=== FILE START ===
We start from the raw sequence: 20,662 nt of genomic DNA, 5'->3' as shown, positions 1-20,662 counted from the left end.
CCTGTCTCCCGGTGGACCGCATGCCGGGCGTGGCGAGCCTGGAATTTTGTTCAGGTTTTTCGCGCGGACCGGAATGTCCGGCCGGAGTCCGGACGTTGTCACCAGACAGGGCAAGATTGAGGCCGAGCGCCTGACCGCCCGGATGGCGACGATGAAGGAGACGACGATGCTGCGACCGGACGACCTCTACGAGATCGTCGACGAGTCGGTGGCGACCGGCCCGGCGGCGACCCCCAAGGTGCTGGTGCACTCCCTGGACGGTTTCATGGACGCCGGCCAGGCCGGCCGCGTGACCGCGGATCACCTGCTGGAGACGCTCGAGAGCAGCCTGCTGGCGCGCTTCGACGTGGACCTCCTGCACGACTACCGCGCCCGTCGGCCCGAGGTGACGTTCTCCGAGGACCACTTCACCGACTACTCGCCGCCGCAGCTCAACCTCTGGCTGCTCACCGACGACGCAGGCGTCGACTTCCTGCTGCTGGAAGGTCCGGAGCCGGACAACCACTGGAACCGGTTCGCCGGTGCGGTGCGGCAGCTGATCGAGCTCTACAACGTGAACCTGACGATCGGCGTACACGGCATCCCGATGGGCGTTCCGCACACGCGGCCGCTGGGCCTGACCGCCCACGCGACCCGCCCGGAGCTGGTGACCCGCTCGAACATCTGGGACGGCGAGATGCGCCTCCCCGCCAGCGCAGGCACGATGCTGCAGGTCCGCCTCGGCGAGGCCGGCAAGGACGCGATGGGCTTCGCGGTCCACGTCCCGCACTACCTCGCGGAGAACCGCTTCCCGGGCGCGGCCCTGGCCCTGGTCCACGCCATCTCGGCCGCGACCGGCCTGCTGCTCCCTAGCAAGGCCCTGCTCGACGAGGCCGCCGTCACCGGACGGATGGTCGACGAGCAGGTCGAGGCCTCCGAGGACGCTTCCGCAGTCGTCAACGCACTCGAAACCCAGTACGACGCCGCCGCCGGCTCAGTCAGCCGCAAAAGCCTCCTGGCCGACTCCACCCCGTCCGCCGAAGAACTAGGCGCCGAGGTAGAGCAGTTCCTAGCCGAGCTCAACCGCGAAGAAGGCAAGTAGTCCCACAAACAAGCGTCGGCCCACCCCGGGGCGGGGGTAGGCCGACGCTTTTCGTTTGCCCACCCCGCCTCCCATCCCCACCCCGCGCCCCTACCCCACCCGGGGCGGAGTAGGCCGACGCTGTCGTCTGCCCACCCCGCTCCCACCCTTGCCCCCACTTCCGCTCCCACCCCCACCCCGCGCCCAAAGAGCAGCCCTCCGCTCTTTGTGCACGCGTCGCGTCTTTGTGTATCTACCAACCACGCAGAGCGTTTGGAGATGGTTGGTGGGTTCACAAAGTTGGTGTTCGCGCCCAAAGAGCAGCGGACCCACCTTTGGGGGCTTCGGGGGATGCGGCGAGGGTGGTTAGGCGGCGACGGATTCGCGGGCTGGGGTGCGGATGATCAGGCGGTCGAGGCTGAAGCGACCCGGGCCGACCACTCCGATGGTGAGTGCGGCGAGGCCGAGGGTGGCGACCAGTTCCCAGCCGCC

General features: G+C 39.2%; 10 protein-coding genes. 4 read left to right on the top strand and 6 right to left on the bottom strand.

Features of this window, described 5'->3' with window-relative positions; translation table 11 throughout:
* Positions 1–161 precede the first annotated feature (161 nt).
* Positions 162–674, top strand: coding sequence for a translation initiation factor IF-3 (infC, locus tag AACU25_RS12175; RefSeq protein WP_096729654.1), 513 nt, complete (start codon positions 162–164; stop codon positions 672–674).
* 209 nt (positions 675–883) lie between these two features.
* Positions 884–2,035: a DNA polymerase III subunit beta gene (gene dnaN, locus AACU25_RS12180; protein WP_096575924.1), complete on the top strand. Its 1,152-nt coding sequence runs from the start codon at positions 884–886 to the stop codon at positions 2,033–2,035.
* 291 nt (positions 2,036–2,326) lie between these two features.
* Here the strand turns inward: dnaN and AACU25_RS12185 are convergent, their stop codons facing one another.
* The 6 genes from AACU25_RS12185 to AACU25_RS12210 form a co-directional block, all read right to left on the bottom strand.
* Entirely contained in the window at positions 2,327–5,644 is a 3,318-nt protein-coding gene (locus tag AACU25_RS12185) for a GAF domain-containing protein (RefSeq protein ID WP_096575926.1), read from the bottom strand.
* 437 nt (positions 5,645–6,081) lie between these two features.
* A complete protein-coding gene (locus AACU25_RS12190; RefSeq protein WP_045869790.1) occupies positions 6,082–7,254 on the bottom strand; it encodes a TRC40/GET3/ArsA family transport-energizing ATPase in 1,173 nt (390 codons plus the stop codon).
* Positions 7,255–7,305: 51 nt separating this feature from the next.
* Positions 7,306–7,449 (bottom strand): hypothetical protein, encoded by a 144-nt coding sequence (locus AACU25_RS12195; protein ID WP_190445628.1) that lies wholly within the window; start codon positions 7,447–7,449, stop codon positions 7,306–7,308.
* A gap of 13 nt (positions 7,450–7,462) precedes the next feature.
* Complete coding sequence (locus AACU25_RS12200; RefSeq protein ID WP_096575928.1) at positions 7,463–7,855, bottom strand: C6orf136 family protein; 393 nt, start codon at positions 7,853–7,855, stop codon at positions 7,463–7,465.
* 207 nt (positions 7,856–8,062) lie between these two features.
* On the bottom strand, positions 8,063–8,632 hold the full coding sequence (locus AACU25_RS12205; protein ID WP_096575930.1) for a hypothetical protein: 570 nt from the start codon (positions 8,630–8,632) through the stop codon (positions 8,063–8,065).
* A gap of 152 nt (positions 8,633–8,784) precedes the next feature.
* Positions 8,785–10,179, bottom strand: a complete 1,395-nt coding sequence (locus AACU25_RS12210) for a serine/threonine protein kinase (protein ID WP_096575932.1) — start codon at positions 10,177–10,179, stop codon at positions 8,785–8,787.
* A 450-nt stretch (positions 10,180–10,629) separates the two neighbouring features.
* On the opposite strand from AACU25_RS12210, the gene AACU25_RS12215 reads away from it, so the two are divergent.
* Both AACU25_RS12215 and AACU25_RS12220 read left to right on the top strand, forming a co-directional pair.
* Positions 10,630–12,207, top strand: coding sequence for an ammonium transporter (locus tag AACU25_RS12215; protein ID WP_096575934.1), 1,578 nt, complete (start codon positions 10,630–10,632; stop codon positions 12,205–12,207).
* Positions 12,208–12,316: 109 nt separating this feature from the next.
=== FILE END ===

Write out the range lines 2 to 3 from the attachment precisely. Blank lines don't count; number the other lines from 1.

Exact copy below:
CCTGTCTCCCGGTGGACCGCATGCCGGGCGTGGCGAGCCTGGAATTTTGTTCAGGTTTTTCGCGCGGACCGGAATGTCCGGCCGGAGTCCGGACGTTGTCACCAGACAGGGCAAGATTGAGGCCGAGCGCCTGACCGCCCGGATGGCGACGATGAAGGAGACGACGATGCTGCGACCGGACGACCTCTACGAGATCGTCGACGAGTCGGTGGCGACCGGCCCGGCGGCGACCCCCAAGGTGCTGGTGCACTCCCTGGACGGTTTCATGGACGCCGGCCAGGCCGGCCGCGTGACCGCGGATCACCTGCTGGAGACGCTCGAGAGCAGCCTGCTGGCGCGCTTCGACGTGGACCTCCTGCACGACTACCGCGCCCGTCGGCCCGAGGTGACGTTCTCCGAGGACCACTTCACCGACTACTCGCCGCCGCAGCTCAACCTCTGGCTGCTCACCGACGACGCAGGCGTCGACTTCCTGCTGCTGGAAGGTCCGGAGCCGGACAACCACTGGAACCGGTTCGCCGGTGCGGTGCGGCAGCTGATCGAGCTCTACAACGTGAACCTGACGATCGGCGTACACGGCATCCCGATGGGCGTTCCGCACACGCGGCCGCTGGGCCTGACCGCCCACGCGACCCGCCCGGAGCTGGTGACCCGCTCGAACATCTGGGACGGCGAGATGCGCCTCCCCGCCAGCGCAGGCACGATGCTGCAGGTCCGCCTCGGCGAGGCCGGCAAGGACGCGATGGGCTTCGCGGTCCACGTCCCGCACTACCTCGCGGAGAACCGCTTCCCGGGCGCGGCCCTGGCCCTGGTCCACGCCATCTCGGCCGCGACCGGCCTGCTGCTCCCTAGCAAGGCCCTGCTCGACGAGGCCGCCGTCACCGGACGGATGGTCGACGAGCAGGTCGAGGCCTCCGAGGACGCTTCCGCAGTCGTCAACGCACTCGAAACCCAGTACGACGCCGCCGCCGGCTCAGTCAGCCGCAAAAGCCTCCTGGCCGACTCCACCCCGTCCGCCGAAGAACTAGGCGCCGAGGTAGAGCAGTTCCTAGCCGAGCTCAACCGCGAAGAAGGCAAGTAGTCCCACAAACAAGCGTCGGCCCACCCCGGGGCGGGGGTAGGCCGACGCTTTTCGTTTGCCCACCCCGCCTCCCATCCCCACCCCGCGCCCCTACCCCACCCGGGGCGGAGTAGGCCGACGCTGTCGTCTGCCCACCCCGCTCCCACCCTTGCCCCCACTTCCGCTCCCACCCCCACCCCGCGCCCAAAGAGCAGCCCTCCGCTCTTTGTGCACGCGTCGCGTCTTTGTGTATCTACCAACCACGCAGAGCGTTTGGAGATGGTTGGTGGGTTCACAAAGTTGGTGTTCGCGCCCAAAGAGCAGCGGACCCACCTTTGGGGGCTTCGGGGGATGCGGCGAGGGTGGTTAGGCGGCGACGGATTCGCGGGCTGGGGTGCGGATGATCAGGCGGTCGAGGCTGAAGCGACCCGGGCCGACCACTCCGATGGTGAGTGCGGCGAGGCCGAGGGTGGCGACCAGTTCCCAGCCGCC

General features: G+C 39.2%; 10 protein-coding genes. 4 read left to right on the top strand and 6 right to left on the bottom strand.